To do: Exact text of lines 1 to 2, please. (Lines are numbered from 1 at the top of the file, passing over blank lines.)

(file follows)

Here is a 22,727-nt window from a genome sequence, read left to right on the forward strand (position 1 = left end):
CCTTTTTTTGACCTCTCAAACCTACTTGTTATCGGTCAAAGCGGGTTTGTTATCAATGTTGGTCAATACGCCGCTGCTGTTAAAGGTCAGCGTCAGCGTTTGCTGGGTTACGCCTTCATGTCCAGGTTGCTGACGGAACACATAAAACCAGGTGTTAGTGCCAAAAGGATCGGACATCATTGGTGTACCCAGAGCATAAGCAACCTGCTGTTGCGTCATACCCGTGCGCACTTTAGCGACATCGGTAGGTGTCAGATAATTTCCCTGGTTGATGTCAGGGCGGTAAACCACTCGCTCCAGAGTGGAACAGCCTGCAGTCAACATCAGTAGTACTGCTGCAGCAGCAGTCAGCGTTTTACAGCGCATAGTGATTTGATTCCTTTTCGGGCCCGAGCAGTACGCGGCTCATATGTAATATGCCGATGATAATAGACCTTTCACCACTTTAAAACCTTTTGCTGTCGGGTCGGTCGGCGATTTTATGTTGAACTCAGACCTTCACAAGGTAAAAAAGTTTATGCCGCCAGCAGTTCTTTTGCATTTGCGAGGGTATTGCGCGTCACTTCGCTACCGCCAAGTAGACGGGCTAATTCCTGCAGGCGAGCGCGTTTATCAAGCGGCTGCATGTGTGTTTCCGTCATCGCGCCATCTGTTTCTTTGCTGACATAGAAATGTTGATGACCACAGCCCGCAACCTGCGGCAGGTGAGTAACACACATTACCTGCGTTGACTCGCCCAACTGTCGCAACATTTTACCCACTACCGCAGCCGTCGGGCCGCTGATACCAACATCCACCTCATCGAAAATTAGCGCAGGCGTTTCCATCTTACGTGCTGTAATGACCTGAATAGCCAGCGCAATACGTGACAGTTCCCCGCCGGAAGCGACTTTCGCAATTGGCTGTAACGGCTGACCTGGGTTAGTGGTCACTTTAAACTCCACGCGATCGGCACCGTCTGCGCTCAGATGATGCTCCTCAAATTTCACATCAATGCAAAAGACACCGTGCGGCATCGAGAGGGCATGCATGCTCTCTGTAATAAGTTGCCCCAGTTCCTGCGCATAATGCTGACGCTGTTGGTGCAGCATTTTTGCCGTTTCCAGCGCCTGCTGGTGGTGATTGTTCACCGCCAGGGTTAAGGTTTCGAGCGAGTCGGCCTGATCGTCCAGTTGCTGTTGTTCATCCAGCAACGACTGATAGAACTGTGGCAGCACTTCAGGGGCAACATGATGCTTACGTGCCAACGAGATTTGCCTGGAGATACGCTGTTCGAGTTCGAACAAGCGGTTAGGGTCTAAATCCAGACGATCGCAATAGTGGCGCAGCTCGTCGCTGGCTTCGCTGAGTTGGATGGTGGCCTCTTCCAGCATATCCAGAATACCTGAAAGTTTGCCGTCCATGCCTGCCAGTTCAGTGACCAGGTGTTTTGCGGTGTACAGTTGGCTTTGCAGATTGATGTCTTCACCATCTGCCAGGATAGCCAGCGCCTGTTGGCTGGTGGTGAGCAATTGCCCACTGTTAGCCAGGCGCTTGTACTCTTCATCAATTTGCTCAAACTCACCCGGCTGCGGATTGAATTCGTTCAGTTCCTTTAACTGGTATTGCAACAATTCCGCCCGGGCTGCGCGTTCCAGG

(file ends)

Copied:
Here is a 22,727-nt window from a genome sequence, read left to right on the forward strand (position 1 = left end):
CCTTTTTTTGACCTCTCAAACCTACTTGTTATCGGTCAAAGCGGGTTTGTTATCAATGTTGGTCAATACGCCGCTGCTGTTAAAGGTCAGCGTCAGCGTTTGCTGGGTTACGCCTTCATGTCCAGGTTGCTGACGGAACACATAAAACCAGGTGTTAGTGCCAAAAGGATCGGACATCATTGGTGTACCCAGAGCATAAGCAACCTGCTGTTGCGTCATACCCGTGCGCACTTTAGCGACATCGGTAGGTGTCAGATAATTTCCCTGGTTGATGTCAGGGCGGTAAACCACTCGCTCCAGAGTGGAACAGCCTGCAGTCAACATCAGTAGTACTGCTGCAGCAGCAGTCAGCGTTTTACAGCGCATAGTGATTTGATTCCTTTTCGGGCCCGAGCAGTACGCGGCTCATATGTAATATGCCGATGATAATAGACCTTTCACCACTTTAAAACCTTTTGCTGTCGGGTCGGTCGGCGATTTTATGTTGAACTCAGACCTTCACAAGGTAAAAAAGTTTATGCCGCCAGCAGTTCTTTTGCATTTGCGAGGGTATTGCGCGTCACTTCGCTACCGCCAAGTAGACGGGCTAATTCCTGCAGGCGAGCGCGTTTATCAAGCGGCTGCATGTGTGTTTCCGTCATCGCGCCATCTGTTTCTTTGCTGACATAGAAATGTTGATGACCACAGCCCGCAACCTGCGGCAGGTGAGTAACACACATTACCTGCGTTGACTCGCCCAACTGTCGCAACATTTTACCCACTACCGCAGCCGTCGGGCCGCTGATACCAACATCCACCTCATCGAAAATTAGCGCAGGCGTTTCCATCTTACGTGCTGTAATGACCTGAATAGCCAGCGCAATACGTGACAGTTCCCCGCCGGAAGCGACTTTCGCAATTGGCTGTAACGGCTGACCTGGGTTAGTGGTCACTTTAAACTCCACGCGATCGGCACCGTCTGCGCTCAGATGATGCTCCTCAAATTTCACATCAATGCAAAAGACACCGTGCGGCATCGAGAGGGCATGCATGCTCTCTGTAATAAGTTGCCCCAGTTCCTGCGCATAATGCTGACGCTGTTGGTGCAGCATTTTTGCCGTTTCCAGCGCCTGCTGGTGGTGATTGTTCACCGCCAGGGTTAAGGTTTCGAGCGAGTCGGCCTGATCGTCCAGTTGCTGTTGTTCATCCAGCAACGACTGATAGAACTGTGGCAGCACTTCAGGGGCAACATGATGCTTACGTGCCAACGAGATTTGCCTGGAGATACGCTGTTCGAGTTCGAACAAGCGGTTAGGGTCTAAATCCAGACGATCGCAATAGTGGCGCAGCTCGTCGCTGGCTTCGCTGAGTTGGATGGTGGCCTCTTCCAGCATATCCAGAATACCTGAAAGTTTGCCGTCCATGCCTGCCAGTTCAGTGACCAGGTGTTTTGCGGTGTACAGTTGGCTTTGCAGATTGATGTCTTCACCATCTGCCAGGATAGCCAGCGCCTGTTGGCTGGTGGTGAGCAATTGCCCACTGTTAGCCAGGCGCTTGTACTCTTCATCAATTTGCTCAAACTCACCCGGCTGCGGATTGAATTCGTTCAGTTCCTTTAACTGGTATTGCAACAATTCCGCCCGGGCTGCGCGTTCCAGG